Among the debates over cross-border movement of private agreements and adjudicatory decisions, one theme is little explored: the domestic reception of corporate agreements mediated in a foreign country. This article presents a brief overview of the problem, with particular reference to Brazilian law, and introduces the potential conclusion of a new convention on the subject, to be signed in Singapore in 2019.
The contemporary doctrine and practice of private international law deals with the reception of arbitral and judicial decisions. There have been successful treaties in this area, including the “New York Convention” on the Recognition and Enforcement of Foreign Arbitral Awards (1958), and texts that have not yet reached a high number of ratifications, such as the Hague Convention on the Recognition and Enforcement of Foreign Judgments in Civil and Commercial Matters (1979). Incentives to party autonomy have also been strong, whether through the pragmatic concept of “lex mercatoria“—by definition, a law of merchants, not of States—or as seen in the recently-concluded Principles of The Hague on the Choice of Law in International Commercial Contracts (2015).
Thus, in the form of treaties, customs and soft law, private international law has dealt with commercial contracts—the results of direct negotiation between parties—and with arbitration and judicial decisions; a middle way, however, appears to have been omitted. Mediation is a process in which parties negotiate and attempt to resolve a dispute with the assistance of a neutral third party, who is not an adjudicator and who uses sophisticated and specific methods of behavioural analysis and rapprochement to facilitate agreement between parties.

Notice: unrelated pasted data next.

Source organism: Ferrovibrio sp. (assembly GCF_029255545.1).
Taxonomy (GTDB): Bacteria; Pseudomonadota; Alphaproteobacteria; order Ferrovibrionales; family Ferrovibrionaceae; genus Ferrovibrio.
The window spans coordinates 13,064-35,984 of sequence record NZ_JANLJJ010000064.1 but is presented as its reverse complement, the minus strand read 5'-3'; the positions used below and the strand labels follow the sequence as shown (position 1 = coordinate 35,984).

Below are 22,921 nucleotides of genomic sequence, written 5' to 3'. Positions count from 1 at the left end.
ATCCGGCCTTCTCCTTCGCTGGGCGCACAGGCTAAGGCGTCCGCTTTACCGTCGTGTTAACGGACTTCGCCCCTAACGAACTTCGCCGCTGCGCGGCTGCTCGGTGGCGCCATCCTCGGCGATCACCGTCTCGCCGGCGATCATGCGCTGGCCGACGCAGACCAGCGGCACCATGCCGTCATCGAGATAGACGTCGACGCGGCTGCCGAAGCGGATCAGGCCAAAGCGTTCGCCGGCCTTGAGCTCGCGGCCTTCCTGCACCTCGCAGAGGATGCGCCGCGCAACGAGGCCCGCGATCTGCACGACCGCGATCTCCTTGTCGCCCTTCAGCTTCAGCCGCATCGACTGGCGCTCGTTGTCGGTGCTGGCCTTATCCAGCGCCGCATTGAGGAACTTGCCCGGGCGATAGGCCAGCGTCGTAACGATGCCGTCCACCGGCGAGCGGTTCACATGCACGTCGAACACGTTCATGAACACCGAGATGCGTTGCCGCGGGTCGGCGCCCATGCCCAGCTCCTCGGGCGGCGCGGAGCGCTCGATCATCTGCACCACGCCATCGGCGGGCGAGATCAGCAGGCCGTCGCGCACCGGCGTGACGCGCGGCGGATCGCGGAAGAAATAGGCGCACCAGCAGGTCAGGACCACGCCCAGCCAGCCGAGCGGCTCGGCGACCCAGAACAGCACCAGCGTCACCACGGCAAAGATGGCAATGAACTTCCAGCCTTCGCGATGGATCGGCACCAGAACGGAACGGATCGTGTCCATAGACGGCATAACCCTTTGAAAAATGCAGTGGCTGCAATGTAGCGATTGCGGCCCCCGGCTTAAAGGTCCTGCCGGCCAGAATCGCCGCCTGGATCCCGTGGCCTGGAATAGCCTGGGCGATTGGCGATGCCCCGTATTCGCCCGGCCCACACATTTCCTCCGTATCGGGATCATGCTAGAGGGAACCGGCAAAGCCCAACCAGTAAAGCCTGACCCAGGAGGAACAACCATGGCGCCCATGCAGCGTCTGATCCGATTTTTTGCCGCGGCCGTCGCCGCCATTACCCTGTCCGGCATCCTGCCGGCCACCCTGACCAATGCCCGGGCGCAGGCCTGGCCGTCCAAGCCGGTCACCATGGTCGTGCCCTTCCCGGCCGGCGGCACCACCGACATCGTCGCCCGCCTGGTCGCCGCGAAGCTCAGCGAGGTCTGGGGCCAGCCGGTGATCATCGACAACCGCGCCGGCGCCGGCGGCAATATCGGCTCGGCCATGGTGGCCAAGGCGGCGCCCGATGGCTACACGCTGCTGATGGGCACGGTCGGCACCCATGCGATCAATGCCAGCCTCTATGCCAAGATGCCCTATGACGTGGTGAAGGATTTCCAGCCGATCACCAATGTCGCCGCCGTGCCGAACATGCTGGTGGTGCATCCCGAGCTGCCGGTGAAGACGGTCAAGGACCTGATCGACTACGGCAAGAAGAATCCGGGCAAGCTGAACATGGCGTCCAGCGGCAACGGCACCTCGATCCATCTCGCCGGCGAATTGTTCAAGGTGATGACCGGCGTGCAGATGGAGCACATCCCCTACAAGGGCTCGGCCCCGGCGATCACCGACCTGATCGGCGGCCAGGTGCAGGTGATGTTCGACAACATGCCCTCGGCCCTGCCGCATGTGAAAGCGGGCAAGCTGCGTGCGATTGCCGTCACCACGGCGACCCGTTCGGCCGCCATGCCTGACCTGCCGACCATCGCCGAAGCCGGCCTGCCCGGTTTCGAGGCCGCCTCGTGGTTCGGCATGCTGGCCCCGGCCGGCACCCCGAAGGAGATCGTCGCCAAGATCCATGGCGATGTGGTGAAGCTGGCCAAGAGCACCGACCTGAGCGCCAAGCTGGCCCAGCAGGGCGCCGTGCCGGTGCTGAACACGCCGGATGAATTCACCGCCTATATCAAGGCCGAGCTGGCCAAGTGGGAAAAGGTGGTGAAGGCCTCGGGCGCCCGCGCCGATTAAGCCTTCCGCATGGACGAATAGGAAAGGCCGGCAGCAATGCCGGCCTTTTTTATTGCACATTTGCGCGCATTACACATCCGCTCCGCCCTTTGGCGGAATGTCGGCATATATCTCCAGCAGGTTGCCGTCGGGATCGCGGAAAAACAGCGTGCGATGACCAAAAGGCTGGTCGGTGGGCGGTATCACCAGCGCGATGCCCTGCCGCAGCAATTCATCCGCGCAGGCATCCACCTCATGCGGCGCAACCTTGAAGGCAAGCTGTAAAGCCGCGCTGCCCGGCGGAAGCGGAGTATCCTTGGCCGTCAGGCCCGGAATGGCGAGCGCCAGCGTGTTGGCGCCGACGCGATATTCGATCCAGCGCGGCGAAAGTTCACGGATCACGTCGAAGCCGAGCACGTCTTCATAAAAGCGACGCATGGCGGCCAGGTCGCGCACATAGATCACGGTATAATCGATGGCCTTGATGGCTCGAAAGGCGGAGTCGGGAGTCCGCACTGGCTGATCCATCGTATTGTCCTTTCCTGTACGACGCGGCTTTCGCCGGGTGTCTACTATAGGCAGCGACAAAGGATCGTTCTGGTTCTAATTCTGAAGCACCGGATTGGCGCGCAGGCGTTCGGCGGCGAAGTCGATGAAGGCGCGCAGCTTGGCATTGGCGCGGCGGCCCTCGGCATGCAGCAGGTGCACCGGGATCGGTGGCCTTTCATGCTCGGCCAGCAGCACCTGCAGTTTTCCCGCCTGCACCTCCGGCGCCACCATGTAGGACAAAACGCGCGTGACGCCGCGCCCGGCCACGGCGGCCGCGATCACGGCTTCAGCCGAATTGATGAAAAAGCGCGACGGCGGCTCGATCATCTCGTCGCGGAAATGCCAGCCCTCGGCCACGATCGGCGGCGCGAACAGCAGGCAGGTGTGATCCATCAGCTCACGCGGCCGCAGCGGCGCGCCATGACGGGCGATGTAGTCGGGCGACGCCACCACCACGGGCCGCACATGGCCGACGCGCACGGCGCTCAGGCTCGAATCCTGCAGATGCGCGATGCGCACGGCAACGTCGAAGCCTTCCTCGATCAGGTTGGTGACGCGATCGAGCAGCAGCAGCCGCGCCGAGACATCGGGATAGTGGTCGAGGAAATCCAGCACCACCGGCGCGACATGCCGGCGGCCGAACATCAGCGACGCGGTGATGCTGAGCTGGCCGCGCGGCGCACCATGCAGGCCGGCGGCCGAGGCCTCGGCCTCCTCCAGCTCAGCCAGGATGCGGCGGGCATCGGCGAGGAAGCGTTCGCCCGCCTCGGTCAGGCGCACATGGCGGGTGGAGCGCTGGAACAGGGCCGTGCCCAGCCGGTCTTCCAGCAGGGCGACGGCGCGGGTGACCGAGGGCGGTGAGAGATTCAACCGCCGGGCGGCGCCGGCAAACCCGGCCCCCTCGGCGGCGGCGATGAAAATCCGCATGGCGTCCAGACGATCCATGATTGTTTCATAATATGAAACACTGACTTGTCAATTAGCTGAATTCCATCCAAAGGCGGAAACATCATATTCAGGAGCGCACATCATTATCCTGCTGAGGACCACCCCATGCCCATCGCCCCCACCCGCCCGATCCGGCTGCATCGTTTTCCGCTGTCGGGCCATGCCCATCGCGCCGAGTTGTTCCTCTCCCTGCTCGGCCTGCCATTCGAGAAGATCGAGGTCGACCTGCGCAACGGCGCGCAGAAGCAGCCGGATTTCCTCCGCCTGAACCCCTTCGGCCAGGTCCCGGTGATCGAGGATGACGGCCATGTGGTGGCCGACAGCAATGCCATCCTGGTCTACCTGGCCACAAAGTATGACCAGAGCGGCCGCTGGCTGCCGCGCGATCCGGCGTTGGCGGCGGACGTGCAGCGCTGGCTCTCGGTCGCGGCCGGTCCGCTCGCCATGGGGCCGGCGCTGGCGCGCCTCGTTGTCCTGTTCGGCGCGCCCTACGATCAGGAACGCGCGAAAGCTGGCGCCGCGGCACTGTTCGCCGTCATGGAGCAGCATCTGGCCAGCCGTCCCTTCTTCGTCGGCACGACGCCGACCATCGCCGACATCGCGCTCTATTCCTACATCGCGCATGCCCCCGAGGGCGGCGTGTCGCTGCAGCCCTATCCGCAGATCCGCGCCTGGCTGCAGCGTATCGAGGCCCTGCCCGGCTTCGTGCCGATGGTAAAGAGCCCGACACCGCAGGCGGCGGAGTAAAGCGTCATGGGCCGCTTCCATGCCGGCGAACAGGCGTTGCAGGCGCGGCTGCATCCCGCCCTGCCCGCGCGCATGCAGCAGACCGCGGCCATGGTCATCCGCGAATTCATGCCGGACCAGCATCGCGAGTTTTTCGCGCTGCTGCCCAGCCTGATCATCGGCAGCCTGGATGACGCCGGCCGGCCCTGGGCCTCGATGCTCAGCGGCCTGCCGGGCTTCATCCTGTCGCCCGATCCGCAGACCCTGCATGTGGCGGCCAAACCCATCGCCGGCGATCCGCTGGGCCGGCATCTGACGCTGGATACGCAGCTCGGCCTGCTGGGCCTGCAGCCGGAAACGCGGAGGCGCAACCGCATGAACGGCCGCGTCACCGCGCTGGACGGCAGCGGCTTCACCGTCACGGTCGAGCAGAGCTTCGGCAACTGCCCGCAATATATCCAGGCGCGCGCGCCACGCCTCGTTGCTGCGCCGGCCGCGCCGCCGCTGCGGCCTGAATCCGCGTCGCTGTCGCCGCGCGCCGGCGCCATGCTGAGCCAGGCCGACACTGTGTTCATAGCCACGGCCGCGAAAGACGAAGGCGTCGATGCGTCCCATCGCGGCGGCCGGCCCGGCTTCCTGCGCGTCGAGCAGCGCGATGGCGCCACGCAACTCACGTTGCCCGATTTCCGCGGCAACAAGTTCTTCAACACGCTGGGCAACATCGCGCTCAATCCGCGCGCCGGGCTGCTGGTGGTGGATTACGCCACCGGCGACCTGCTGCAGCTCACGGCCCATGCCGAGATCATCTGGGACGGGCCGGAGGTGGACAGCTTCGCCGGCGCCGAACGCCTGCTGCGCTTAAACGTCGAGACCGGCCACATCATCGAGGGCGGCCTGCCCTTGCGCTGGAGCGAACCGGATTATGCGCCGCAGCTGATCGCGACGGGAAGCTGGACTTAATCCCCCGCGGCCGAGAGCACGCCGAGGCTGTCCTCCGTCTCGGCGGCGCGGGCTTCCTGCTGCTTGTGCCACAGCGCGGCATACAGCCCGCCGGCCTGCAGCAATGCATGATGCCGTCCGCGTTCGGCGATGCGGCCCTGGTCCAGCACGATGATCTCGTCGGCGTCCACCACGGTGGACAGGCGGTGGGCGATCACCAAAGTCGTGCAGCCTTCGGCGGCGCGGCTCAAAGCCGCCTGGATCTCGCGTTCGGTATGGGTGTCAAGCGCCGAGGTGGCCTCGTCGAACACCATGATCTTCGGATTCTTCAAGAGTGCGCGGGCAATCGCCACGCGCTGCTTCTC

Let’s take Brazil, a rising market for international arbitration, as an example. Brazilian law, which gives legal status to mediation through Resolution 125/2010 of the National Council of Justice, the Civil Procedure Code of 2015 (CPC-2015), and Federal Law 13.140 / 2015, has failed to confer clear and adequate juridical treatment and protection to corporate agreements mediated in other countries. Article 784 of the CPC-2015 is actually quite comprehensive regarding recognition of foreign contracts. However, Article 917 of the same Code allows too many arguments to be raised before a Judge, in order to prevent the enforcement of such obligations. Using Article 784, in an analogical interpretation, for mediated agreements would open the way for dilatory maneuvers; a specific treatment for foreign mediation, therefore, is desirable. On the other hand, the debate around the applicable law is currently limited to the generic terms of CPC-2015 and to the old Brazilian legislation on private international law—Presidential Decree No. 4.657/1942—making it very hard to determine the “nationality” of mediation.
Recent efforts by the United Nations Commission on International Trade Law (UNCITRAL) could help to relieve this problem. Established in 1966, UNCITRAL seeks global collaboration on economic matters through the proposal of treaties and model laws, distinct strategies that allow States to standardize or harmonize their laws in accordance with international standards. Among its most outstanding initiatives are the United Nations Convention on Contracts for the International Sale and Purchase of Goods (CISG), and the Model Arbitration Law. The first of these was incorporated into Brazilian law via Presidential Decree No. 8327/2014, and the second inspired domestic legislation in the form of Federal Law No. 9307/1996.